This week I made a start on a new Sam Smith novel, Smoke and Mirrors, book nine in the series. This book has a dramatic start and the plot is more labyrinth than some of the earlier novels. When you write a series you want to add variety around the familiarity of the central characters, which is why I try to change the locations occasionally and the tone of the stories, while remaining true to the original concept.
My routine usually consists of writing a chapter a day and editing the previous day’s chapter. Therefore, each day represents a complete chapter. Another round of editing and proofreading take place before the book is ready, but I try to alter as little as possible for the simple reason that these are Sam’s stories, she is the narrator and the words represent her actions and thoughts.
Exciting times in Sam’s world. At the moment I am editing Sins of the Father for publication later this summer, storyboarding Smoke and Mirrors and preparing to record Ripper as an audio book, with Suzan Lynn Lorraine providing the narration. I am also promoting Family Honour and the audio book version of The Big Chill. Exciting, and busy times!
Sins of the Father will focus on Sam’s relationship with her father, a man she met for the first time when she was thirty-three years old. This book will define their relationship, dealing with events from the past and hurdles to climb in the present. Will these hurdles bring Sam and her father closer together, or force them further apart? That question provides the essence for the story.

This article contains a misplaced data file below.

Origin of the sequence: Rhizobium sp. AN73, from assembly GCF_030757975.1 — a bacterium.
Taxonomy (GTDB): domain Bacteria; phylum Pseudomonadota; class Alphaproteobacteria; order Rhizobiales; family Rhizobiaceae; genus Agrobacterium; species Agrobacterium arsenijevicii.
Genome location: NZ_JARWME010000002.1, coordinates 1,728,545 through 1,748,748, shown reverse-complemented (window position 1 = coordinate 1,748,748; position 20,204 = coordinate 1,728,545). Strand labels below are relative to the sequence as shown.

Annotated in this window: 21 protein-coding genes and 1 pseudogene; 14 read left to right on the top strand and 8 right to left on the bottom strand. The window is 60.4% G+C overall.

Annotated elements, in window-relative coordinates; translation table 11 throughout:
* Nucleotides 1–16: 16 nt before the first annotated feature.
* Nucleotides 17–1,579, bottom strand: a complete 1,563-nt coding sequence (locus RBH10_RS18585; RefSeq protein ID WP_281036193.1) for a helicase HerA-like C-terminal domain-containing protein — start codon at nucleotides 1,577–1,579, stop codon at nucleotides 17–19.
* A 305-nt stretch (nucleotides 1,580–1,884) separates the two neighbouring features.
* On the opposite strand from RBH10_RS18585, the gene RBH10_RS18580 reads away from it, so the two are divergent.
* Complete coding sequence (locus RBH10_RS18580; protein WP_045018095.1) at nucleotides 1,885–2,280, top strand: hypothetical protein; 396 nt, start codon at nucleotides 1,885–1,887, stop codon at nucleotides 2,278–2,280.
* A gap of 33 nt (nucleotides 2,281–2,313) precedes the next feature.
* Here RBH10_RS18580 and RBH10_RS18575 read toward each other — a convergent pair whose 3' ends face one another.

Smoke and Mirrors will have a dramatic start – Sam finds a body in her office. As she investigates the mysterious death of this stranger, she also delves deeper into her assistant, Faye’s, background in an effort to learn the truth about Faye’s childhood trauma. As with Sins of the Father, this is a relationship story and Sam’s discoveries impact on her friendship with Faye, placing both at a crossroads.
More book news soon and, as ever, thanks for your interest and support.
A surreal weekend. As I write these words, Sam’s Song is in the top fifty of Amazon’s book chart, at number five in the private detective chart. Although authors dream of these heights, I never pictured myself there; it all seems very bizarre.
And the path to this position has been a fraught one too, with rejections along the way from readers and people in the book industry. Especially from people in the book industry. To be honest, there is an element of satisfaction in proving these people wrong. That’s a natural reaction and nothing to be ashamed of. But the greater satisfaction comes from rewarding the people who have backed me and continue to back me with their advice and support. And I must mention my readers of course, the people who have taken the time and trouble to read my books and leave wonderful reviews. With all the above, you know who you are, and if you slot into the supporter or reader category, I can’t thank you enough. All authors are different, we all write for different reasons. For me, the greatest reward comes from the knowledge that there are people out there who enjoy reading my books. That thought produces a fantastic feeling, so once again many thanks to my readers.